CHARLOTTE, N.C. — A record number of openly gay and lesbian people are tossing their hat into the ring for a chance to represent constituents in cities and towns across North Carolina. Many popular incumbents — like Chapel Hill and Carrboro Mayors Mark Kleinschmidt and Lydia Lavelle — are running for re-election, along with incumbents in Charlotte. Here, the city’s two openly gay City Council members are facing challengers in their Democratic primaries and two more openly gay candidates are running for an at-large and District 7 seat.
District 3’s LaWana Mayfield was the first openly LGBT candidate elected to office in the city in 2011 — beating out then-incumbent Warren Turner in a bitter primary that included intense media and community scrutiny on 2010 allegations that Turner had sexually harassed a female city employee he thought was a lesbian. That same year, Turner was dismissed from his job as a probation officer; he was reinstated in a different position in 2012.
Turner, now, is seeking to retake his District 3 seat, presenting a primary challenge to Mayfield. She also faces a third Democratic challenger, Rosa Hodge-Mustafa.
Mayfield said she isn’t worried and is standing on her record for her re-election bid.
2015 Election Information
Local primaries: Sept. 15
(Early voting for the primary begins: Sept. 3)
General election: Nov. 3
(Early voting for the general begins: Oct. 22)
Deadline to register to vote for primaries is Aug. 21. Some local primaries will be the most important elections of the season, since so many seeking office do not face challengers in a general election or hold seats in districts which swing largely Democratic or largely Republican. Need information on how to register? Visit ncsbe.gov.
“I’m able to run on my record,” she told qnotes. “In this short three-and-a-half years, I have done a lot of work. … Previously, a lot of the conversation was about the lack of development on the Westside. You can no longer say that.”
Mayfield points to millions of dollars in investments coming from the Goodwill Opportunity Campus on Wilkinson Blvd., new housing developments uplifting real estate prices and new city infrastructure projects, including a new police station on West Blvd. and the construction of new sidewalks, including an expedited project on W. Tyvola Rd., where two brothers, aged 1 and 5, were struck and killed while walking on the side of the road with their father in 2012.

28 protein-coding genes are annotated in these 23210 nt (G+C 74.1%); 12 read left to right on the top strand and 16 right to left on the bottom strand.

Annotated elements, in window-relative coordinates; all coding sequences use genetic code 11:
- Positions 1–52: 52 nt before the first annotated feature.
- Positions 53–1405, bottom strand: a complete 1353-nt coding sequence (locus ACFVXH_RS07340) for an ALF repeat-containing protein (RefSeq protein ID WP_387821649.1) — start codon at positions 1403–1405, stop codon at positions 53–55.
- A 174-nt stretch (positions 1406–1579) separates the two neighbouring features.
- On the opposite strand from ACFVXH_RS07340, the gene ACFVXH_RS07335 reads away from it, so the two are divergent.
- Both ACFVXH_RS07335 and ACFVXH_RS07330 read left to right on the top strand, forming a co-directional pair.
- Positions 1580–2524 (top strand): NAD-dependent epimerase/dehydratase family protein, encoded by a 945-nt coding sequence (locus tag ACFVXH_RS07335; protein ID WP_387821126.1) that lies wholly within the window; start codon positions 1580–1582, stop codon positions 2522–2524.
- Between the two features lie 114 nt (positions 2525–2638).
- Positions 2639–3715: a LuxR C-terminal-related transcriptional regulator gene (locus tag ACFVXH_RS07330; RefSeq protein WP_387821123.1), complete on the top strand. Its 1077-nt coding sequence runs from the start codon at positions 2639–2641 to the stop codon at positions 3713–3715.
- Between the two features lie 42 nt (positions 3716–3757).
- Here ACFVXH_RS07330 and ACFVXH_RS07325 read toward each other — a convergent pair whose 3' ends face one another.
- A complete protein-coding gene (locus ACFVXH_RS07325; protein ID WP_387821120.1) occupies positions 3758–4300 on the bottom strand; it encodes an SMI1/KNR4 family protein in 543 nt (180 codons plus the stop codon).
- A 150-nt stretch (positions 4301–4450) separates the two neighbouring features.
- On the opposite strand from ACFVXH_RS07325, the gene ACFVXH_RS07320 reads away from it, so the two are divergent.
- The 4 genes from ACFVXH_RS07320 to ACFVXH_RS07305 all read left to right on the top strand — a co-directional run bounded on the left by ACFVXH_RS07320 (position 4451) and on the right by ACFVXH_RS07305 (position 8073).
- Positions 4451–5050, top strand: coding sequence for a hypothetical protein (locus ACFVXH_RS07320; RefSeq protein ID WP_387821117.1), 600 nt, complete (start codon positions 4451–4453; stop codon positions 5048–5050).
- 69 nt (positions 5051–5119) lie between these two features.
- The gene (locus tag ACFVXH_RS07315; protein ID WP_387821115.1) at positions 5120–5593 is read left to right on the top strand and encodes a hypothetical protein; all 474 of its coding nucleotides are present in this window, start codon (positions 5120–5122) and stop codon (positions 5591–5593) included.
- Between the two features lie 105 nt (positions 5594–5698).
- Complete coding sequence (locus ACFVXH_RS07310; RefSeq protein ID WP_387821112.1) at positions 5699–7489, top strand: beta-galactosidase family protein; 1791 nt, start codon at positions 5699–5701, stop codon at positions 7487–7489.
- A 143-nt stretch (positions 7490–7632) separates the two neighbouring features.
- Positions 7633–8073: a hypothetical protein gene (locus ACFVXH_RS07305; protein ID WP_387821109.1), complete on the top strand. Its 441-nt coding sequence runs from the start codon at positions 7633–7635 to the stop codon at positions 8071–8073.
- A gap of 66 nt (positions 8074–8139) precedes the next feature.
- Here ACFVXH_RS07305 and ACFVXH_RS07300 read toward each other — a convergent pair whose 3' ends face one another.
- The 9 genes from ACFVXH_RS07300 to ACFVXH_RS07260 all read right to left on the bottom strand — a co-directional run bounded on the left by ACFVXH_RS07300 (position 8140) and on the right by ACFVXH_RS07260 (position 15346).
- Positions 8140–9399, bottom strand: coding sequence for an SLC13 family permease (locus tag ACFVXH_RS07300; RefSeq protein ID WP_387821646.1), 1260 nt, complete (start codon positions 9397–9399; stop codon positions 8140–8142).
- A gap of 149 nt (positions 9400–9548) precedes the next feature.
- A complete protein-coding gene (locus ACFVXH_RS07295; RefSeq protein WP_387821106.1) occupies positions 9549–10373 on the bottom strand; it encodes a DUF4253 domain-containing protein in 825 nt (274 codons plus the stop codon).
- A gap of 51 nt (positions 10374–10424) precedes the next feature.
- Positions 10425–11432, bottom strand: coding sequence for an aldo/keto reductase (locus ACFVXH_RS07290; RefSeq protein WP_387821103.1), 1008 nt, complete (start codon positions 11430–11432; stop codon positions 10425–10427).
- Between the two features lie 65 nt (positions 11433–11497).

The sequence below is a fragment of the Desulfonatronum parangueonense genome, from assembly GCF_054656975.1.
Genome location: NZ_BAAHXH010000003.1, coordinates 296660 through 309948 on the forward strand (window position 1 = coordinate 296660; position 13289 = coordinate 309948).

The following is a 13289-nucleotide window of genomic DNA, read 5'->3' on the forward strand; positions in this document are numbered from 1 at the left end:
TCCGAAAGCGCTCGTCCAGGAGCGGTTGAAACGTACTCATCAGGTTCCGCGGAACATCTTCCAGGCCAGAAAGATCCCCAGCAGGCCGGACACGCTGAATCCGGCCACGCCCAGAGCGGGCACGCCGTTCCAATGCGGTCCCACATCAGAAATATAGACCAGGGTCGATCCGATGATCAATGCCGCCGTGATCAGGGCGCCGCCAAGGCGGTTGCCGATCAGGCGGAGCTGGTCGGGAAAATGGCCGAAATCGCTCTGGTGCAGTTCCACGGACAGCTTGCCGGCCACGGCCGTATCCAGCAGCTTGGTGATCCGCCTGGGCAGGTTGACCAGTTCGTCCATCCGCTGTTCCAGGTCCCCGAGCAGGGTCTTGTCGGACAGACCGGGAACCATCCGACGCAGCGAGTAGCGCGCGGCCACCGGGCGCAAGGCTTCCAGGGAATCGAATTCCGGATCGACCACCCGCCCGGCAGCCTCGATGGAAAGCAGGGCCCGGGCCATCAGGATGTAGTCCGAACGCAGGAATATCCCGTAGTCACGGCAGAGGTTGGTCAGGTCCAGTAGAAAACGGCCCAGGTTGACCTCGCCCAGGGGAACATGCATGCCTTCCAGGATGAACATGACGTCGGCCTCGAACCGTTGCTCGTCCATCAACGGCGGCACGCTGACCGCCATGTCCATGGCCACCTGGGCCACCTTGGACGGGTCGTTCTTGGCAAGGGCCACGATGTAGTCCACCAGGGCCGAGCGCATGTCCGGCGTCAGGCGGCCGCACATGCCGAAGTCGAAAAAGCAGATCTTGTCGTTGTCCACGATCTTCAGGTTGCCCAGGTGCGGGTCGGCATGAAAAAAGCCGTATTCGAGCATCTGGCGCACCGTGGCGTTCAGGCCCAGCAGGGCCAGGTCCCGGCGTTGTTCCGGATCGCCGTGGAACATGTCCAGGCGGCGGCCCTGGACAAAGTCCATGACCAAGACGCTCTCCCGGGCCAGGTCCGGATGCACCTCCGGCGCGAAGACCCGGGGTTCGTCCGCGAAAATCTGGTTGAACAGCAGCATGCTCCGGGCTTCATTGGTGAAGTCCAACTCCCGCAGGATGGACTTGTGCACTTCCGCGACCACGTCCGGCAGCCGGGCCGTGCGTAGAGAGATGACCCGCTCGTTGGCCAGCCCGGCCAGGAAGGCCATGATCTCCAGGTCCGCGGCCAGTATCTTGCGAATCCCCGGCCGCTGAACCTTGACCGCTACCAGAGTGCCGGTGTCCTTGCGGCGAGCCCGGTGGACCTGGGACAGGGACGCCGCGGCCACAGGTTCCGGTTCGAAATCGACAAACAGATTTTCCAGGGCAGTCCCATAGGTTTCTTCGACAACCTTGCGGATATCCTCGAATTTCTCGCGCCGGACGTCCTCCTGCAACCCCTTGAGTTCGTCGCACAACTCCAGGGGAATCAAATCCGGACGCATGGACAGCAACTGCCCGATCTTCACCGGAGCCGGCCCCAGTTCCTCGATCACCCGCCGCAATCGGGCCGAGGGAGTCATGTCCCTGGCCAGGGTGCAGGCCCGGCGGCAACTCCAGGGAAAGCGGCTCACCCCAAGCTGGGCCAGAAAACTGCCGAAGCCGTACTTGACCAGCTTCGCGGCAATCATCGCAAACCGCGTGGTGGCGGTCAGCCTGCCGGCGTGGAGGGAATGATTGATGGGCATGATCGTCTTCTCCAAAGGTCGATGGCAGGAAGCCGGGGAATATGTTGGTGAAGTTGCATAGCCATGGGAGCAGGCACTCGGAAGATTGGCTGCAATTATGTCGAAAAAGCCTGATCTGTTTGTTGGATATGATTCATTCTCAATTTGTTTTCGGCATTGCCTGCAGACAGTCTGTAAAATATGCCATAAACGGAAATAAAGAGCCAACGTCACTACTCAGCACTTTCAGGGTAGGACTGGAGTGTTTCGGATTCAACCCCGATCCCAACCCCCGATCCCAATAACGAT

Mayfield also pointed to the new UTC Aerospace and Sealed Air headquarters in her district and blossoming businesses in portions of South End.
“There are so many opportunities that have happened, specifically on the Westside, that I’m proud to be a part of,” she said.
Turner’s and Hodge-Mustafa’s challenge could be a part of an effort to unseat Mayfield. She thinks some of her positions — including her controversial stand for a fully-inclusive LGBT non-discrimination ordinance which Council rejected on March 2 — have been unpopular with more conservative-minded Democrats in the city.
“Yes, there’s definitely a movement I’m seeing on the ground to look for more conservative leadership,” she said. “I stand by my record. I have always fought for equality and the working poor and the unemployed.”
Mayfield added, “If the community wants to have an independent voice not led by any particular group or individual, then they’ll keep me in office so I can continue to fighting for all of my district and community and not just segments of it.”
Mayfield has received an endorsement from the Victory Fund, a national LGBT candidates training and leadership institute.
Record number of candidates
In addition to Mayfield, District 2’s Al Austin is seeking re-election. He became the first openly gay man popularly elected to Council in 2013. He faces a primary challenge from Steven Jones, a relatively unknown political newcomer. Austin has received an endorsement from the Victory Fund. Two other openly gay candidates are also running for Council, bringing the number of LGBT candidates to a record high in Charlotte. Billy Maddalon, owner of the Van Landingham Estate in Plaza Midwood, is seeking a return to Council after his brief service there in 2013. He had been appointed to fill Patsy Kinsey’s District 1 seat; she had been appointed mayor following Anthony Foxx’s appointment as U.S. transportation secretary. Maddalon is seeking an at-large seat and was the number two fundraiser among Council candidates so far. Like Austin and Mayfield, Maddalon has received a Victory Fund endorsement.
Chris Turner rounds out Charlotte’s slate of openly gay candidates. A Democrat, she’s running against incumbent Republican Councilmember Ed Driggs in the heavily Republican-leaning District 7 in southwest Charlotte.
Other candidates statewide
An historic number of openly LGBT candidates are running for election or seeking re-election statewide and in South Carolina, including:
Chapel Hill: Mark Kleinschmidt, mayor; Lee Storrow, council member.
Charleston, S.C.: Ginny Deerin, mayor
Carrboro: Lydia Lavelle, mayor
Franklinton: Elic Senter, mayor
Greensboro: Brian Hoss, council member
Kleinschmidt faces two challengers and has received a Victory Fund endorsement. Lavelle faces no challengers in her re-election bid. Deerin, who also received a Victory Fund nod, is the top fundraiser in her Charleston race, raising $260,000 in the second quarter this year. If elected, Deerin, who is bisexual, would be the highest-ranking openly LGBT elected official in South Carolina and one of the most prominent openly bisexual officials in the nation, according to the Victory Fund. : :
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